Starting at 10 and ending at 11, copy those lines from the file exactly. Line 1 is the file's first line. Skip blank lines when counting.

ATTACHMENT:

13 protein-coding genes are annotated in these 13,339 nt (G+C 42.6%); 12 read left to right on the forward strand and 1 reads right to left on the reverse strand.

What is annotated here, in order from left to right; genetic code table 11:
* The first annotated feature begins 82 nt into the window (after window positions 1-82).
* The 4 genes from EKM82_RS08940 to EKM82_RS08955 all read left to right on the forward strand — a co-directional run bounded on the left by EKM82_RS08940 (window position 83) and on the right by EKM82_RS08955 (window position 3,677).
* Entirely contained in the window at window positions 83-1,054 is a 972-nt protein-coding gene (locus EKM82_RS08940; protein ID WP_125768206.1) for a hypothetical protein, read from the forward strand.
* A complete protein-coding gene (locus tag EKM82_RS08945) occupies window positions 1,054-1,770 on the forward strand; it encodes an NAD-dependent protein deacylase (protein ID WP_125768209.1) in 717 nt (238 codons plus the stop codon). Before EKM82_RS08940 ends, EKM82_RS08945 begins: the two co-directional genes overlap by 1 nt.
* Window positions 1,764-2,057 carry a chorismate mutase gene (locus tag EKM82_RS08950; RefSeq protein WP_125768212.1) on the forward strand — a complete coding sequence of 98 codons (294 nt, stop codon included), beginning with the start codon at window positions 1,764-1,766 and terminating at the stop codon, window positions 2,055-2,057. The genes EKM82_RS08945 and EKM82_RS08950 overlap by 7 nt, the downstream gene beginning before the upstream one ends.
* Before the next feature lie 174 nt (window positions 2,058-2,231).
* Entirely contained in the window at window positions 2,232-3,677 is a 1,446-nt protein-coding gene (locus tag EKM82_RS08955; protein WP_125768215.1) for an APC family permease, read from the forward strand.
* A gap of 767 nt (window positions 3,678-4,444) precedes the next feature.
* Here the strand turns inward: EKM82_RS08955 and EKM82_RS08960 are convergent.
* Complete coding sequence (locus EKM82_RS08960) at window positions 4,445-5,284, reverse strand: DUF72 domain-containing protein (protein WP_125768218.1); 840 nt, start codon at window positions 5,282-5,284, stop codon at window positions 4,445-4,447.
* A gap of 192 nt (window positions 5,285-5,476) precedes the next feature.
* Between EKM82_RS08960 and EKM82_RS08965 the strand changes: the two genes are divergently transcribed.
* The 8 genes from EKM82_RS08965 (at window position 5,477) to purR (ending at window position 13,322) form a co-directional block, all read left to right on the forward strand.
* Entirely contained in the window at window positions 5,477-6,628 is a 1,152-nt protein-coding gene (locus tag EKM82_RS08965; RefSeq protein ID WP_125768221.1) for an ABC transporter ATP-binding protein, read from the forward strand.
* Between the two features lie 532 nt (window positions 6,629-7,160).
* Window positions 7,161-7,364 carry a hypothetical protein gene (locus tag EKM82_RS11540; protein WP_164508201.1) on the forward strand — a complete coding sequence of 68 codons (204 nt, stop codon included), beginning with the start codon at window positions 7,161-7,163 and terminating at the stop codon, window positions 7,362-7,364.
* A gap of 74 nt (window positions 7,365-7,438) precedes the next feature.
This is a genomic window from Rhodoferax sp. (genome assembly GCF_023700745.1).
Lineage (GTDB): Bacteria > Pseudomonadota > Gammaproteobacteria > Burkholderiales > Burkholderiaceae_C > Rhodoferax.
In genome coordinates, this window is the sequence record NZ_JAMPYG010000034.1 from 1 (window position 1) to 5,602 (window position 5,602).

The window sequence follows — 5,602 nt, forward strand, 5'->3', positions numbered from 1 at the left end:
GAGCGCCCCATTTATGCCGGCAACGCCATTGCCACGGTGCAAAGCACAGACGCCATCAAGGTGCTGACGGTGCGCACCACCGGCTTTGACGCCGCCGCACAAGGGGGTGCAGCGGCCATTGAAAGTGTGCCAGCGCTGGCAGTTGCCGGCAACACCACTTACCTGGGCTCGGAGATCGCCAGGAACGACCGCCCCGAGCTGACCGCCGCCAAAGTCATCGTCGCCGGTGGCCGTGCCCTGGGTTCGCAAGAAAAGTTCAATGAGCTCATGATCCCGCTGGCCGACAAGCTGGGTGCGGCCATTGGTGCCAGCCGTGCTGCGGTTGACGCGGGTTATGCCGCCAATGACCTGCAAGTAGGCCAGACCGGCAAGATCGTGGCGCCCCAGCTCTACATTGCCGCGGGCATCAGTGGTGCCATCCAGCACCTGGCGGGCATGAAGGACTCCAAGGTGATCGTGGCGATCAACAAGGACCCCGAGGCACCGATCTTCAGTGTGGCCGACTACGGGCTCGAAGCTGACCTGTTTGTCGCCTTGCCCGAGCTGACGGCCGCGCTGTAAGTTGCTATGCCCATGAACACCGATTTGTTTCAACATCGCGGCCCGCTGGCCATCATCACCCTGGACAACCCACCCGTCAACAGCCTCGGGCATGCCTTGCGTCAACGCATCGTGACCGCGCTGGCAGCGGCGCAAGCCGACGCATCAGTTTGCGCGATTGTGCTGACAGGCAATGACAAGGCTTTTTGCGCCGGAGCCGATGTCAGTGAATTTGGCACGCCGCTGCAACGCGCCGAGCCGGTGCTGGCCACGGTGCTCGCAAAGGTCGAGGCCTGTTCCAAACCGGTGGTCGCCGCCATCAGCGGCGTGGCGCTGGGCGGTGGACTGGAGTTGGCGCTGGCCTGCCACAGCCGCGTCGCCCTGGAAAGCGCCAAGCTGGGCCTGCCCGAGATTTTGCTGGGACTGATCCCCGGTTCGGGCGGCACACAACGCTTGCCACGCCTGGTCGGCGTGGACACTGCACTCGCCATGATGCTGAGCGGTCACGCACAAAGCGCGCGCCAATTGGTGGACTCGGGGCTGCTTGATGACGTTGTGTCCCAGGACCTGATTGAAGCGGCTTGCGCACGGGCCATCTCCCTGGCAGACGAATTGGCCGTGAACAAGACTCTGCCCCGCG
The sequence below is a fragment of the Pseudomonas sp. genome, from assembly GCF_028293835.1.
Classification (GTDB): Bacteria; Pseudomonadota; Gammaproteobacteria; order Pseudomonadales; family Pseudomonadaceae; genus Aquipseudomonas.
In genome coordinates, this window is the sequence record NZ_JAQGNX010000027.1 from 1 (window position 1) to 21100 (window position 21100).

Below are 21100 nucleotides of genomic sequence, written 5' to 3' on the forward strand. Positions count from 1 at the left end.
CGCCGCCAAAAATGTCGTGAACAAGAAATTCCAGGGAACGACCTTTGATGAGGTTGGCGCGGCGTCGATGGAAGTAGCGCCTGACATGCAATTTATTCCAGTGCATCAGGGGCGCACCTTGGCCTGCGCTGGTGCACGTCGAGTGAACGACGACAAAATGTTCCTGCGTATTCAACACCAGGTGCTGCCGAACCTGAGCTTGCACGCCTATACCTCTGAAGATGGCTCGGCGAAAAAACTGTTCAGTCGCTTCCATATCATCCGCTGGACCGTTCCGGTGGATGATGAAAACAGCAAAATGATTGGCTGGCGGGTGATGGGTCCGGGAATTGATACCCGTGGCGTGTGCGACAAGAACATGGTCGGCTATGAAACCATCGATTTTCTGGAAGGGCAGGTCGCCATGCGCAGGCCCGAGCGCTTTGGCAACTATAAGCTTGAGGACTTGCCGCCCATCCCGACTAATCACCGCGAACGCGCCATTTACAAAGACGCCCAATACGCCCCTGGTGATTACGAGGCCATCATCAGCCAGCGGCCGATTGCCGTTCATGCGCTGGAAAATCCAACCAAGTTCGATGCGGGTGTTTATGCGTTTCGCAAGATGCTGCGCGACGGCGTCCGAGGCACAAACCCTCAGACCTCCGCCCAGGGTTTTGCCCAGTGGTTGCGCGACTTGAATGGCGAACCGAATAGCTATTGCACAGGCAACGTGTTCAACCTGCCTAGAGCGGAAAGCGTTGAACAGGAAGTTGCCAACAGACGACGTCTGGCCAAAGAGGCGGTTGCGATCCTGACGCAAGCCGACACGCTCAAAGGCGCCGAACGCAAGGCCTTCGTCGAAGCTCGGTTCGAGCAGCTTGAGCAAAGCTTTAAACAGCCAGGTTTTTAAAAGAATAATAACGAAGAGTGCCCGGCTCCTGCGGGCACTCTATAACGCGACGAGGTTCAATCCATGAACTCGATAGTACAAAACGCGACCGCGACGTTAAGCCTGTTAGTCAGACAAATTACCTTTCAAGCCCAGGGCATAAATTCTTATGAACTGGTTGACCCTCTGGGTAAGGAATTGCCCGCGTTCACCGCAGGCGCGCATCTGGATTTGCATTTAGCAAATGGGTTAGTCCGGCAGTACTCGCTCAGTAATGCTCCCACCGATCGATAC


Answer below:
* A gap of 767 nt (window positions 3,678-4,444) precedes the next feature.
* Here the strand turns inward: EKM82_RS08955 and EKM82_RS08960 are convergent.